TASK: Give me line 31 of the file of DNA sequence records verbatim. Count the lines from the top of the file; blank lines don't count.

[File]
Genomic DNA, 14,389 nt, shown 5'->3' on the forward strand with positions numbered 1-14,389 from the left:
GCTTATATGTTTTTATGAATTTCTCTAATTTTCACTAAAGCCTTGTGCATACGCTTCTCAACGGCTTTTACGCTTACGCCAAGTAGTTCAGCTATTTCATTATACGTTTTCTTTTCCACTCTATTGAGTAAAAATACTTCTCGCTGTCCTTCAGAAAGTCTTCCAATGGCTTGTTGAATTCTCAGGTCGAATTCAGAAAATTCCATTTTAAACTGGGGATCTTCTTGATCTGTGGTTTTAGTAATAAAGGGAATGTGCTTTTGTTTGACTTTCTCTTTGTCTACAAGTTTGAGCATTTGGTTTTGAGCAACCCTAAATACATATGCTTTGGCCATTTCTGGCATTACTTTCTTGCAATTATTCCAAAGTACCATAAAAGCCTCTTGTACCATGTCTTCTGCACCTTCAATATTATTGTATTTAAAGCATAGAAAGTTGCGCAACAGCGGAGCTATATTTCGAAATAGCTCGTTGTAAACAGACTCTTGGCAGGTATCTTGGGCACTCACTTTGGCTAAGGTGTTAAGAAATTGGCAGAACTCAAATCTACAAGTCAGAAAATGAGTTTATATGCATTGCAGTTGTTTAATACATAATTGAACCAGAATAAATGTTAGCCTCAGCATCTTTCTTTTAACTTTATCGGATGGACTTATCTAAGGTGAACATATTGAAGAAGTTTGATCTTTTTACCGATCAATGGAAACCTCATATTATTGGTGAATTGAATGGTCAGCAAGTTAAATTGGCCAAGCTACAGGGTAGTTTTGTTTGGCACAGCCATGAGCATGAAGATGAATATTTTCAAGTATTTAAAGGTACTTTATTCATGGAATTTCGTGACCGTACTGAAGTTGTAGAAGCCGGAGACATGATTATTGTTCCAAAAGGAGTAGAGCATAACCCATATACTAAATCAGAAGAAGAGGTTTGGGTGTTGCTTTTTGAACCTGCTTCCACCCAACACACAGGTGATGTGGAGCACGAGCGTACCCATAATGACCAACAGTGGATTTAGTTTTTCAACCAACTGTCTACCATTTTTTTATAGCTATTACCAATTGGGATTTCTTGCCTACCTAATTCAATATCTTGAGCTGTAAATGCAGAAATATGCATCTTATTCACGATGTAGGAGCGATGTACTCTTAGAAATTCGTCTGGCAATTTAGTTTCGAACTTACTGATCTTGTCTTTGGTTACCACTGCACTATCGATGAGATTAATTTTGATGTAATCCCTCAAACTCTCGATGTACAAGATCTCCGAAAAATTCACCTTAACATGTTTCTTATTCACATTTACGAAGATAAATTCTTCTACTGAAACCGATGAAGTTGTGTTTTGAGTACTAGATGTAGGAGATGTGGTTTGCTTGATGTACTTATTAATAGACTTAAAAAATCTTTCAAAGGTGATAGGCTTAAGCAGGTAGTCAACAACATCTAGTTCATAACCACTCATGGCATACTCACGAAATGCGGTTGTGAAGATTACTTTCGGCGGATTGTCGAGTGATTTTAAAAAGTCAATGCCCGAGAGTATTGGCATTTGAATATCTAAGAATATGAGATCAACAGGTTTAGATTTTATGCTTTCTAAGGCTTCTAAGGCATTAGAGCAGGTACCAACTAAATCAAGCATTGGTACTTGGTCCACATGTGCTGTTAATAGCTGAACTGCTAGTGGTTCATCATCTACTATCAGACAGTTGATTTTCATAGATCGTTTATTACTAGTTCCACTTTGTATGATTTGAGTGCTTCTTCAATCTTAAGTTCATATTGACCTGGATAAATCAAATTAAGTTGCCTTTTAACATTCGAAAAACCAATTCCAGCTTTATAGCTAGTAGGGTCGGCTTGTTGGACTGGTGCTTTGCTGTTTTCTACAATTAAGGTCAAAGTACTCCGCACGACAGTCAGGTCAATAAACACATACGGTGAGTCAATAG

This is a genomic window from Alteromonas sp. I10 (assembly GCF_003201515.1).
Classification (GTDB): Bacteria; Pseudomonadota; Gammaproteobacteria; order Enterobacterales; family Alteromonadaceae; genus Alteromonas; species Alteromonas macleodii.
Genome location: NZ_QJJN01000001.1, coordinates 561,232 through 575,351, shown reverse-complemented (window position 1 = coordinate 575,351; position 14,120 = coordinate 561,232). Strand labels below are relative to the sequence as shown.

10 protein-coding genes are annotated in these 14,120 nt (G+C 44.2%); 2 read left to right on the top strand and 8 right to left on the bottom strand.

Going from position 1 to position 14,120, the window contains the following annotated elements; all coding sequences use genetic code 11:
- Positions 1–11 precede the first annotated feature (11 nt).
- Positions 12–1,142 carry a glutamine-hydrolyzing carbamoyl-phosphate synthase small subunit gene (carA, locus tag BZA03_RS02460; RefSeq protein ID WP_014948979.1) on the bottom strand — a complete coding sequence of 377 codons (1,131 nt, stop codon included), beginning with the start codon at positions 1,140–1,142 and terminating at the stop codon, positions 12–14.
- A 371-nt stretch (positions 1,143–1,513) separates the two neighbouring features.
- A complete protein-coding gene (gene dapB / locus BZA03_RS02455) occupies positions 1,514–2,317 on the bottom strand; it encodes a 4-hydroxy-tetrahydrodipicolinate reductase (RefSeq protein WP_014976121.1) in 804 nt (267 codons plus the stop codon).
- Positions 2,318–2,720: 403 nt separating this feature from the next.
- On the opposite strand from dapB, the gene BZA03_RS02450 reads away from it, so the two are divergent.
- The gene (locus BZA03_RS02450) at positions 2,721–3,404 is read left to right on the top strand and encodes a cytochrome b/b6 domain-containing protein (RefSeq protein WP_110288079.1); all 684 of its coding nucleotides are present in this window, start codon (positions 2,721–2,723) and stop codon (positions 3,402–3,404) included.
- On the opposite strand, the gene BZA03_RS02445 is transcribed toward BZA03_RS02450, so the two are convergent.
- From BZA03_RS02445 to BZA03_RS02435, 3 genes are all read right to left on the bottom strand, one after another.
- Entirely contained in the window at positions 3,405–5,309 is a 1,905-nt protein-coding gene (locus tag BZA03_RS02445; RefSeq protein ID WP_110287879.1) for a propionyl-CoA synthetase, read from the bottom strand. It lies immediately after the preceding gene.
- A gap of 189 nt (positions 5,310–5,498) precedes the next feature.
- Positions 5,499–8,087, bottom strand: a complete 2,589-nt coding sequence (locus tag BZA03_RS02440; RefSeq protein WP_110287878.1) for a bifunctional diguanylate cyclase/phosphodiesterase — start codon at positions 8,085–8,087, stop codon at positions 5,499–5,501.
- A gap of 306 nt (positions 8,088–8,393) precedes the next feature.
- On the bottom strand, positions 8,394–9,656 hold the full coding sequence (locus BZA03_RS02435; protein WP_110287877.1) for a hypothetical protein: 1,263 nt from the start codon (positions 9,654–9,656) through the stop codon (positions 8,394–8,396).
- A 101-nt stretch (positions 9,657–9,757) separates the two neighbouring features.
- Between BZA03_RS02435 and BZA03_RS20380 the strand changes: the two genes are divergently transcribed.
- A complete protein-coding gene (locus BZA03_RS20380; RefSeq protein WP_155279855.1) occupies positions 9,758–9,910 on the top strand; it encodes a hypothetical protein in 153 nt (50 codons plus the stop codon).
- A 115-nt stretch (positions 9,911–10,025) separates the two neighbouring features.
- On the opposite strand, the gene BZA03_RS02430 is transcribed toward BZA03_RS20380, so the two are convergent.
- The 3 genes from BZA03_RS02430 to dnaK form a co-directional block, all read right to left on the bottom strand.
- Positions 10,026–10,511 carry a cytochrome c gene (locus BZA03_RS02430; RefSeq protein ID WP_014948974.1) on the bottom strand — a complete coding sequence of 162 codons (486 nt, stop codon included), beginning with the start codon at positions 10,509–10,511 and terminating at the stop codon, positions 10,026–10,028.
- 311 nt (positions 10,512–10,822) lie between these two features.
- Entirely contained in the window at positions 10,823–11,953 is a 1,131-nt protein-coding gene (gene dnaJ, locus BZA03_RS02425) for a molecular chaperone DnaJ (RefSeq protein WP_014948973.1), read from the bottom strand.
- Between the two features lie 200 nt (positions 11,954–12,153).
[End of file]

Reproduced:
- Between the two features lie 200 nt (positions 11,954–12,153).